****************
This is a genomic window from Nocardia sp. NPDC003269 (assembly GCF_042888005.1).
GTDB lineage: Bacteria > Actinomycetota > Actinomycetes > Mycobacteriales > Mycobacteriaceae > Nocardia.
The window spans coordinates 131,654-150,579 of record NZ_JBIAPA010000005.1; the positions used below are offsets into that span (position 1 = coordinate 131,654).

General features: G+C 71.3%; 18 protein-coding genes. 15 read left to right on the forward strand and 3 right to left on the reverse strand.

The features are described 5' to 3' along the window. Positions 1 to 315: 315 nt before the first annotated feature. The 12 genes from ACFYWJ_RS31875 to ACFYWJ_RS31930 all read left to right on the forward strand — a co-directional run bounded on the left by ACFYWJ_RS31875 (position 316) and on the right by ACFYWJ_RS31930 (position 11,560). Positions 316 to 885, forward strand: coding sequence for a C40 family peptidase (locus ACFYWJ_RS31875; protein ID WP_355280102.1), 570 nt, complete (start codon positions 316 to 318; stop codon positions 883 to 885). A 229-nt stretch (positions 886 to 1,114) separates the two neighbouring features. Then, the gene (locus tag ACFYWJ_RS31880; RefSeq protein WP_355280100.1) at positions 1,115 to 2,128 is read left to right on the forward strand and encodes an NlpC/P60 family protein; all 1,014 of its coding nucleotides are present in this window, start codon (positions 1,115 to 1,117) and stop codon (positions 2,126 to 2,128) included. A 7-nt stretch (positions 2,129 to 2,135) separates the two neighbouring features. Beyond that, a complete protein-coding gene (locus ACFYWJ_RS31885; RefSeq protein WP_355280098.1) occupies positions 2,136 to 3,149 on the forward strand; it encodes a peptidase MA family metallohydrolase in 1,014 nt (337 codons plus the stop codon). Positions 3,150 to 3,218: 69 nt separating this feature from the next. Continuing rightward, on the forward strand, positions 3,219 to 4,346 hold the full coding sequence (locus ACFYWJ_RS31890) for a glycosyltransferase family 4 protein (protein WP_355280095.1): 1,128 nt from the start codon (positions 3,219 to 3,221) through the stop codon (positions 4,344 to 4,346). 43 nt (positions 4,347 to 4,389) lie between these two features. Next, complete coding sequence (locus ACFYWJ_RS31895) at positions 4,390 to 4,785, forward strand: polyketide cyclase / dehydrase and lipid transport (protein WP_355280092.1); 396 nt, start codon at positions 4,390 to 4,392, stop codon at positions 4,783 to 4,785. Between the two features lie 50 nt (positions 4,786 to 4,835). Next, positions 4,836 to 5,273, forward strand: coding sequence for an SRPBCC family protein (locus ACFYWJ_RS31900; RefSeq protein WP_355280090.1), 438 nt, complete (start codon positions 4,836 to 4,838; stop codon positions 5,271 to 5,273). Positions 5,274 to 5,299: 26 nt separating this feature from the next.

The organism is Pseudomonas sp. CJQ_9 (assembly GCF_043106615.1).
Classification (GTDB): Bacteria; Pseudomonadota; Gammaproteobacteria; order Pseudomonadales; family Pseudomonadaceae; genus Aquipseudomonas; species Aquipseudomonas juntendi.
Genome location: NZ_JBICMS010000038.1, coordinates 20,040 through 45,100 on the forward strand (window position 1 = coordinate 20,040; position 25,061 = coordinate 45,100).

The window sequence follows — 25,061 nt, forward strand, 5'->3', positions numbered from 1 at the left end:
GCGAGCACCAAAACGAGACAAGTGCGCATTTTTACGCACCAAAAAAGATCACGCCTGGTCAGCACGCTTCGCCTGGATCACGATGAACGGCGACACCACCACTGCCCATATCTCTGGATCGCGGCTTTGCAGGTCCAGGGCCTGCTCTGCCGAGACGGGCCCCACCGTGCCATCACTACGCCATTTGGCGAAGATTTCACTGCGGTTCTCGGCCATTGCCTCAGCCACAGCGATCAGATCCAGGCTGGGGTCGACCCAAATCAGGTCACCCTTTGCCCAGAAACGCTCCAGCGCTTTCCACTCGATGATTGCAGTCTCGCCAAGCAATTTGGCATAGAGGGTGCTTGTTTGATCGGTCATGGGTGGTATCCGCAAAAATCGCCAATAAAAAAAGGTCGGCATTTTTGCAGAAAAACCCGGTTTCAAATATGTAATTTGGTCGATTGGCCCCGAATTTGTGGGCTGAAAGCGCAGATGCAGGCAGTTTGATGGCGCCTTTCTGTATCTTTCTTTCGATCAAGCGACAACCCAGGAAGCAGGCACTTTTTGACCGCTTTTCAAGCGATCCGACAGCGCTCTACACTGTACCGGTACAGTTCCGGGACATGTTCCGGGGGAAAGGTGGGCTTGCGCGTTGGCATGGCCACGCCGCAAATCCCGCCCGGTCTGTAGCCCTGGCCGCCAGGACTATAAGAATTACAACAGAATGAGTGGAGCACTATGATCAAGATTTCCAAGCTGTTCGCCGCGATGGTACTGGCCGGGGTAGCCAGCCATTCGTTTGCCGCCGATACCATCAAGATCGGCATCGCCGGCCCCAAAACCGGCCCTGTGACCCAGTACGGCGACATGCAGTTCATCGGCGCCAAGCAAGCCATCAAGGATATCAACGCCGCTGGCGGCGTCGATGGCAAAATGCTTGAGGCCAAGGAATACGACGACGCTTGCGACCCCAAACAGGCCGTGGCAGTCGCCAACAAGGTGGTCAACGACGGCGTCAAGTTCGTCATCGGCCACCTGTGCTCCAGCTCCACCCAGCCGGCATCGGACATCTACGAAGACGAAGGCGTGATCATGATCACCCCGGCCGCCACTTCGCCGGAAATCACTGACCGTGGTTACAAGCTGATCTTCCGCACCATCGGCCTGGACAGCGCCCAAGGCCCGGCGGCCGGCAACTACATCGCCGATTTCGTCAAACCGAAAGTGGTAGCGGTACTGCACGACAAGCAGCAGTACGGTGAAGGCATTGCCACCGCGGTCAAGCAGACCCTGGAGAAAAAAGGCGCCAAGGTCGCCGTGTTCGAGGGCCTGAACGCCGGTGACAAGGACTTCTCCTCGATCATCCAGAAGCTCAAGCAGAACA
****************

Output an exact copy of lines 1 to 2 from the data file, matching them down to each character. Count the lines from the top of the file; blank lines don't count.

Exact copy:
This is a genomic window from Nocardia sp. NPDC003269 (assembly GCF_042888005.1).
GTDB lineage: Bacteria > Actinomycetota > Actinomycetes > Mycobacteriales > Mycobacteriaceae > Nocardia.